UK
05/10/2015 09:29 BST | Updated 05/10/2015 11:59 BST

Nigel Farage Faces Investigation For Using European Union Money To Fund 'Say No To EU' Tour

Nigel Farage faces an investigation for using taxpayer money to fund an anti-European Union tour around Britain.

The leader of the UK Independence Party has been reported to Brussels authorities after his Europe of Freedom and Direct Democracy group (EFDD), which champions the 'Say No To EU' campaign, reportedly received £4.7million from the Parliament in the past three years to fund its activities.

Farage, 51, was reported to the president of the European Parliament by Labour MP, Wes Streeting.

nigel farage

Nigel Farage

Mr Streeting wrote to EU president, Martin Schulz, after he found out that some of the money was being used for Farage's anti-EU tour, the Mail Online reports.

The 32-year-old tweeted: "I've asked the President of the European Parliament to investigate Nigel Farage's use of taxpayer £ for anti-EU tour."

The Ukip leader is currently touring the UK, speaking at theatres, halls and stadiums in a bid to persuade people to vote to leave the EU.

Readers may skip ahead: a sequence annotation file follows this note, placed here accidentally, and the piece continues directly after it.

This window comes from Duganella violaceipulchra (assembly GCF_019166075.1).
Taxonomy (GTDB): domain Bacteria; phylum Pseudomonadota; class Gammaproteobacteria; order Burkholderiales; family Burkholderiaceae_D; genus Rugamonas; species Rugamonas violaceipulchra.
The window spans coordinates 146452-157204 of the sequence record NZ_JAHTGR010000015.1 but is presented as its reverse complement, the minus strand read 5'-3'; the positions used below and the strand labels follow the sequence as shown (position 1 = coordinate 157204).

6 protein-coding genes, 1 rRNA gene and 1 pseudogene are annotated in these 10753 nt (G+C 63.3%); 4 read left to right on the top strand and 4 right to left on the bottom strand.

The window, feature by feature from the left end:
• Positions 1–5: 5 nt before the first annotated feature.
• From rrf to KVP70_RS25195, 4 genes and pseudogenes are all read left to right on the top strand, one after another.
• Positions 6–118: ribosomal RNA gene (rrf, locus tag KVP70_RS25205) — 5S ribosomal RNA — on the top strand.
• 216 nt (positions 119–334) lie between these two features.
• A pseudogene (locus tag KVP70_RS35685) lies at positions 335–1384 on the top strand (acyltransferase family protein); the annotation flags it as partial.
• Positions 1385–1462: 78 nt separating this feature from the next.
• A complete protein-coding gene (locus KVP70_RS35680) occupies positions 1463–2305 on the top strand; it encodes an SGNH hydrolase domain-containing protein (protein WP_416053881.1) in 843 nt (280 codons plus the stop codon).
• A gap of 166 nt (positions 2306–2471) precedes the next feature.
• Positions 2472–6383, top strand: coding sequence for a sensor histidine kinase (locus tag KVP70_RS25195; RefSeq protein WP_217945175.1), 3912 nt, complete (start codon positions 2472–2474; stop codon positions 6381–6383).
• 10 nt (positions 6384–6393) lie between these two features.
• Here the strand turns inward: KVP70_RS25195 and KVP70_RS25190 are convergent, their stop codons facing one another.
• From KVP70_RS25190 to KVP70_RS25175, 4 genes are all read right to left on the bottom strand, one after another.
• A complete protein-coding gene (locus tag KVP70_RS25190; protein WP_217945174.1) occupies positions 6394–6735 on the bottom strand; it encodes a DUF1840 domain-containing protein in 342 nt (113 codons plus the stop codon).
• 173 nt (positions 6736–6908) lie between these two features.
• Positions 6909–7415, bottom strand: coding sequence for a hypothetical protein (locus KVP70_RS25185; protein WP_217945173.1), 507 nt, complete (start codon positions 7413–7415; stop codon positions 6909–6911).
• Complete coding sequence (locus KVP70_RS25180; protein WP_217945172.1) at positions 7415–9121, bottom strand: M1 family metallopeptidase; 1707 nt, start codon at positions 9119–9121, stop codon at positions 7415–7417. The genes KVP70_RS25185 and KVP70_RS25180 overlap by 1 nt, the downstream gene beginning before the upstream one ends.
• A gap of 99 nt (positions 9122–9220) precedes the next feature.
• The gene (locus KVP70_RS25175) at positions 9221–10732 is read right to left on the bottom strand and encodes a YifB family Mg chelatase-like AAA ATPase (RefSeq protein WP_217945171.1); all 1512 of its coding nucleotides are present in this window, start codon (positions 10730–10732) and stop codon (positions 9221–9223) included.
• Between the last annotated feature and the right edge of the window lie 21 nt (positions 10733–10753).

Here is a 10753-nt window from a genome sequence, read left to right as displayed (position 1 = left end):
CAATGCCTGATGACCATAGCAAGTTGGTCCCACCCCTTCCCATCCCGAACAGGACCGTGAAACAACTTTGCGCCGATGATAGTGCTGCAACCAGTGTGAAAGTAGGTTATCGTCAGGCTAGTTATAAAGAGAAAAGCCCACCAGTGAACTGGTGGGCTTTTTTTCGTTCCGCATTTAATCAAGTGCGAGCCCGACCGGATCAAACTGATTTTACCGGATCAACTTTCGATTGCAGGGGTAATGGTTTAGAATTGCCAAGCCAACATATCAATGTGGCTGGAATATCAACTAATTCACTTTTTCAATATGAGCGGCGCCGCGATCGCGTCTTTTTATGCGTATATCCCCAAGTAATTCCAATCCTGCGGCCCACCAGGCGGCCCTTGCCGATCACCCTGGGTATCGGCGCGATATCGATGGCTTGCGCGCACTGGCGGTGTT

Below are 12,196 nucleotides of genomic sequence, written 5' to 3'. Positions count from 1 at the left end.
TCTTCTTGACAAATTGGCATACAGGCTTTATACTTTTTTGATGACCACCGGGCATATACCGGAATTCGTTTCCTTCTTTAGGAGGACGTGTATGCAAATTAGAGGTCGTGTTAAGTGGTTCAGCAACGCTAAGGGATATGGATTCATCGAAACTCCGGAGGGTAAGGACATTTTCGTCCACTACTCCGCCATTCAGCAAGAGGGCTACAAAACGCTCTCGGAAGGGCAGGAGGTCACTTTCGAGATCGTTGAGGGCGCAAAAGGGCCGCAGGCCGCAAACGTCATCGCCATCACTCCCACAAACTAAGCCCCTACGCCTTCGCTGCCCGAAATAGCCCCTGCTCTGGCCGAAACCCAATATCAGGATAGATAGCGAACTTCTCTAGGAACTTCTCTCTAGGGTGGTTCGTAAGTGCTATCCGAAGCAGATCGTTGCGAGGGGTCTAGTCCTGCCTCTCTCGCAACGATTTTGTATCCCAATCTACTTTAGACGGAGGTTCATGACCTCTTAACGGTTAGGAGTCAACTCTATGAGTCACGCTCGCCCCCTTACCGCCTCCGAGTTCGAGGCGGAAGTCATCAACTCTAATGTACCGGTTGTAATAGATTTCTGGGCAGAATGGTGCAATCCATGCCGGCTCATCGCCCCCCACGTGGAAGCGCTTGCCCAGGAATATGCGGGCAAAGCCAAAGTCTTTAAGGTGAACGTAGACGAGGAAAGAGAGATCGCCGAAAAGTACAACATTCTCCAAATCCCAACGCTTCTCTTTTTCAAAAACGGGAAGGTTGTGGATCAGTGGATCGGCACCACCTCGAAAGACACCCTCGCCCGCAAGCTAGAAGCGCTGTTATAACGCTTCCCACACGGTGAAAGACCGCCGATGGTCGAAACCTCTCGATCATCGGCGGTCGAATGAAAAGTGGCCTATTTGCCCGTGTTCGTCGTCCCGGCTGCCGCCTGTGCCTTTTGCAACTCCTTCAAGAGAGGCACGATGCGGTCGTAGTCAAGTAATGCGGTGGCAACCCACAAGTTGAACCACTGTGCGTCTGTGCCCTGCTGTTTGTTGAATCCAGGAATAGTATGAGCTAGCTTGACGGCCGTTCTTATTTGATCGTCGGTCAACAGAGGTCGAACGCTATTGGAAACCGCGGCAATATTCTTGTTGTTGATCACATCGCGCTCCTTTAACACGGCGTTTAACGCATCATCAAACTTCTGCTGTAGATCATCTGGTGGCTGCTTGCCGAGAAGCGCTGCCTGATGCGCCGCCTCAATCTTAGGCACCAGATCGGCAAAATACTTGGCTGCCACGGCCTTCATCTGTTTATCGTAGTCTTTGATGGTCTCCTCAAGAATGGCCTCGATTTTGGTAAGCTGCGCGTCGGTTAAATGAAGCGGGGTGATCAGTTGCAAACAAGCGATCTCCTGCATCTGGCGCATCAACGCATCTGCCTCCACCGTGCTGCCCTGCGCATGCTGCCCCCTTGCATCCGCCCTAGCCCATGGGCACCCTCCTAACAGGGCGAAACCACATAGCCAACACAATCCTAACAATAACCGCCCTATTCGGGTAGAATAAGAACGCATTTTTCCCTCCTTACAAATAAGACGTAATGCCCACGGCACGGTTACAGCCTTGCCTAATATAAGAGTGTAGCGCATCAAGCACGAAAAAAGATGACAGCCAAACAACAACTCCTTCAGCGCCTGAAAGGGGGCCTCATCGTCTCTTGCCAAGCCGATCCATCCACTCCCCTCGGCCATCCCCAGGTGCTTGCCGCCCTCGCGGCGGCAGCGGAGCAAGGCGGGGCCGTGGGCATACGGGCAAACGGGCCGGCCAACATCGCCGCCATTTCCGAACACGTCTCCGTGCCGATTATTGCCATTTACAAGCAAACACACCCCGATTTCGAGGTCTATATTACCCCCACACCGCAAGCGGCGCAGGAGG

Mr Streeting said: "Nigel Farage has a catalogue of questions to answer about whether he is spending taxpayers’ money on his campaign and breaching European Parliament rules.

"Mr Farage has already criticised David Cameron over the use of public funds in the referendum campaign, so any suggestion that Ukip has bankrolled his anti-EU tour with European taxpayers’ money must be thoroughly investigated by the Parliament’s authorities.

"Perhaps Nigel Farage will now rule out using any further EFDD funding for his anti-EU campaign?"

wes streeting

Wes Streeting

Farage has been an outspoken opponent of institutions, such as universities, pushing a pro-EU agenda.

At the weekend, the Eurosceptic criticised the UK's universities for backing Britain's membership of the European Union.

An EFDD spokesman said: "The EU and political groups spend billions on pro-EU propaganda. They can't complain when elected MEPs facilitate public knowledge and debate on how the EU 'works'.

"There no is such thing as EU money. In the UK it comes from mainly Eurosceptic taxpayers who deserve to be represented and have their voices heard. The slavishly pro-EU and pro-TTIP Labour Party may disagree. "

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